The Art of Gathering

artofgatheringWhile there was not an official title to discuss, a small contingent of the Books on Tap group gathered on 1/2/20 at Champion Brewery to toast the New Year.   We also celebrated one member’s upcoming retirement and another member’s project that has been receiving local publicity.

 

But no Books on Tap meeting goes without recommending a couple of books, so here are a few that were mentioned:

The Art of Gathering

City of Girls

 

And here are the upcoming titles for discussion at Books on Tap:

 

“It make one’s mouth hurt to speak with such forced merriment.”

holidays on ice.jpgBooks on Tap read  David Sedaris’s essay collection Holiday’s on Ice  at Champion Brewery on December 5. Originally published in 1997 the dated bigotry leaps from the page in 2019. Overall we found the humor crueler than we expected and liked his personal stories better than his fiction. While we didn’t all finish each essay, we did agree that the popularly staged “Santaland Diaries”  had the funniest moments, especially when performed by Sedaris with his Billie Holiday impersonation. We also recommend listening to Julia Sweeney’s  reading of “Season’s Greetings to our Friends and Family!!!” and seeing Sinterklass in action in the Netherlands. 

Sedaris’ favorite character is his mother, who appears in almost every personal story. His parents are awful in his recounting and we assume Sedaris is using humor to cope. But that is part of the appeal: the universality of the screwed up family and the relief in finding out that ours isn’t the worst. 

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Other humorous authors book mentioned:

Ian Fraser

Woody Allen

Roz Chas

Jenny Lawson

Tina Fey

Dave Barry

Bill Bryson

Trevor Noah

 

 Books on Tap Information:

  • No January meeting
  • An American Marriage by Tayari Jones (February 6)
  • Same Page Title TBA (March 5)
  • Lab Girl by Hope Jahren (April 2)
  • There, There by Tommy Orange (May 7)
  • Clock Dance by Anne Tyler (June 4)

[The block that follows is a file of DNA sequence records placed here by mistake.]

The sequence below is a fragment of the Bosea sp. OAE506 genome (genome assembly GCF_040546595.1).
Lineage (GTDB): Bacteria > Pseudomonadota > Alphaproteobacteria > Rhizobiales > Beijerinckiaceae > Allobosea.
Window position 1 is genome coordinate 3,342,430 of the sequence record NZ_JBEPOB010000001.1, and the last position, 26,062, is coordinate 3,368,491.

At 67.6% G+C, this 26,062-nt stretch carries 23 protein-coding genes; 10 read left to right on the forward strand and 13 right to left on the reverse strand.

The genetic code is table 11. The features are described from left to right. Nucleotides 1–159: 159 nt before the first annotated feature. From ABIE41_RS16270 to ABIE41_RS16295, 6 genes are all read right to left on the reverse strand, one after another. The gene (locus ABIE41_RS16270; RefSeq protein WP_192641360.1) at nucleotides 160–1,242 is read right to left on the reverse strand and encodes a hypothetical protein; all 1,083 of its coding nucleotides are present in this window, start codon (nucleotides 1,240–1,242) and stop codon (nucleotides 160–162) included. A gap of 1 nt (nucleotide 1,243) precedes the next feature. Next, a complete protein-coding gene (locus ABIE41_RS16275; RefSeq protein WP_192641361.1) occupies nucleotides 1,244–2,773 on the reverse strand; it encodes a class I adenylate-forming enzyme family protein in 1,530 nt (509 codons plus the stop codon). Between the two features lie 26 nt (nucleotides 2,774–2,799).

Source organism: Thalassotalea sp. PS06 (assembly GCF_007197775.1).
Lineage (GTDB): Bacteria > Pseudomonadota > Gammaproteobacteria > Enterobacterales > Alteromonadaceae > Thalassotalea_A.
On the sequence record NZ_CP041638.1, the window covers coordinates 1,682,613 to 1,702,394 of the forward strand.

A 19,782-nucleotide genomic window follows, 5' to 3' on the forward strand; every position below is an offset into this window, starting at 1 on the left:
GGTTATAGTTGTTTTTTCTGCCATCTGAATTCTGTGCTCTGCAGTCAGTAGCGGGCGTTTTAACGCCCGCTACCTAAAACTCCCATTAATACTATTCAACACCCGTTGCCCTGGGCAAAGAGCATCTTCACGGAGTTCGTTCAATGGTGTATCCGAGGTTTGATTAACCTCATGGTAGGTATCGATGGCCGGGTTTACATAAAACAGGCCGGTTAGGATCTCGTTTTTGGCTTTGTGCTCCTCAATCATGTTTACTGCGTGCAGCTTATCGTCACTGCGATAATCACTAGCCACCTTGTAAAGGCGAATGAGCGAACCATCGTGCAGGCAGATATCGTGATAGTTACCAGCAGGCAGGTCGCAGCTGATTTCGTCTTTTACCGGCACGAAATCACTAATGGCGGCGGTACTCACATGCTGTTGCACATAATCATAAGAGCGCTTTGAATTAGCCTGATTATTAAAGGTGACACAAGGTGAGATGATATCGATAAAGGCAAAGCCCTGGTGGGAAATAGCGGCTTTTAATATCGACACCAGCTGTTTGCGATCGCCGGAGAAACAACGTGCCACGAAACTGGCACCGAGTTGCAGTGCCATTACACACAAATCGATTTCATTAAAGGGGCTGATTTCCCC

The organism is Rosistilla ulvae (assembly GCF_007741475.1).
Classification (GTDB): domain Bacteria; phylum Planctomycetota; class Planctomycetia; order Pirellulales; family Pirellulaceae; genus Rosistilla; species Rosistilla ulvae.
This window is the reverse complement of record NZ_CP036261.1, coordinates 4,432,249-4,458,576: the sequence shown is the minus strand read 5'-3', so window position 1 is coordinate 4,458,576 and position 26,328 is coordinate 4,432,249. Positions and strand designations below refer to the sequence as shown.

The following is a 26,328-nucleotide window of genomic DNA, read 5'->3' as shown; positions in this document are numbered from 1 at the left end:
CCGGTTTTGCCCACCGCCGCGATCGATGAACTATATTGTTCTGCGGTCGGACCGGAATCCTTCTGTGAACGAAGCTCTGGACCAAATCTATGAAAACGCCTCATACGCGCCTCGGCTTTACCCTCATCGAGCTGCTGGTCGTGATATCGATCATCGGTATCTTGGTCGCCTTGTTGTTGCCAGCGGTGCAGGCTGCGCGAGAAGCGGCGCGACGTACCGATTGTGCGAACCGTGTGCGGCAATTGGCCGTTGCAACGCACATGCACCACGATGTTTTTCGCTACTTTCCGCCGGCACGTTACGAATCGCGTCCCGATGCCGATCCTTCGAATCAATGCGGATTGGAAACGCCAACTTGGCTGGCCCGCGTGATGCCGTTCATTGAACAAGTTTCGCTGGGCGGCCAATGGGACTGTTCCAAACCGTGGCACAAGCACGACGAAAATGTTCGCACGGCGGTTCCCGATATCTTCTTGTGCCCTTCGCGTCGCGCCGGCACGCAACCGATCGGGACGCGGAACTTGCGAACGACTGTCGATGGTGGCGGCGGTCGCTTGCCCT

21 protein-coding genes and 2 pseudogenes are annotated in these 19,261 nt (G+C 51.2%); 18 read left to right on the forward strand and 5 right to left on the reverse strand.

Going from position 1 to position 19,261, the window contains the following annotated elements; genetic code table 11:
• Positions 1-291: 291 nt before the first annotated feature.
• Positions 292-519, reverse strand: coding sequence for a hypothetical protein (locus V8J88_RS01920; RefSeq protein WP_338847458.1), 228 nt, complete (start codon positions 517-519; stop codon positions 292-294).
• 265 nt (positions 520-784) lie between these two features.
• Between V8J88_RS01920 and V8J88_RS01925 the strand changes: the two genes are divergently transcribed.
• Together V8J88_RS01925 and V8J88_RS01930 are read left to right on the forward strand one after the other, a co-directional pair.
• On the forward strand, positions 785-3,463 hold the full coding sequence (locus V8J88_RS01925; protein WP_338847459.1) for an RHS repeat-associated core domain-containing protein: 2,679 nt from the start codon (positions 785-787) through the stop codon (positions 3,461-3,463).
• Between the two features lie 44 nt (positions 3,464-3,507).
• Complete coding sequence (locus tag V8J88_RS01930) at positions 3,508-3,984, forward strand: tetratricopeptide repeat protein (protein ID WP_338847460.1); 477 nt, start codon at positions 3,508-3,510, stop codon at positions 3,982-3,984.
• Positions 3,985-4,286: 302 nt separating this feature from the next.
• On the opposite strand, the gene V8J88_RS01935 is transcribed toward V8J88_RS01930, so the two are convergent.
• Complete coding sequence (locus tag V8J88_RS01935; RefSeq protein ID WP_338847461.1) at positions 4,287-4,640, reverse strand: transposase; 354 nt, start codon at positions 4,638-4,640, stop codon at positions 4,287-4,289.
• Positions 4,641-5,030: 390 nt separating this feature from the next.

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“If you wish success you must master the American language . . . I can tell in your face that you will not learn it.”

accordioncrimes.jpgBooks on Tap read Accordion Crimes by E. Annie Proulx at Champion Brewery on October 4. Most known for her short stories and The Shipping News, here Proulx examines 20th century American immigration using the conceit of one accordion that passes through the hands of Americans from Italy, Germany, France, Canada, Mexico and African-Americans. Almost all meet a grim death, as does the accordion itself after 100 years. 

We did like the research and detail Proulx included and some of the personal stories. However, it was a very long book without much connective tissue and brutal existences for most of the sprawling cast. We struggled to articulate the overall theme (and identify the crimes), finally landing on the fragility of the hope expressed both in the crafting and playing of the accordion and the American experiment as a whole. 

The highlight of the evening was when Peter Kleeman played his melodeon. He explained the similarities and differences between the melodeon and accordion and how each work. He also told us how the different ethnicities in the book tuned and played the instruments differently. He convinced us that Proulx was clever to make the accordion the main character because it is used so widely. Each group can be familiar with it but use it in ways that would baffle others, just as their choices in America can seem both rational and terrible to the reader. 

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About the book 

Other works 

Also Mentioned:

The Red Violin (film)

 

 Books on Tap Information:

 

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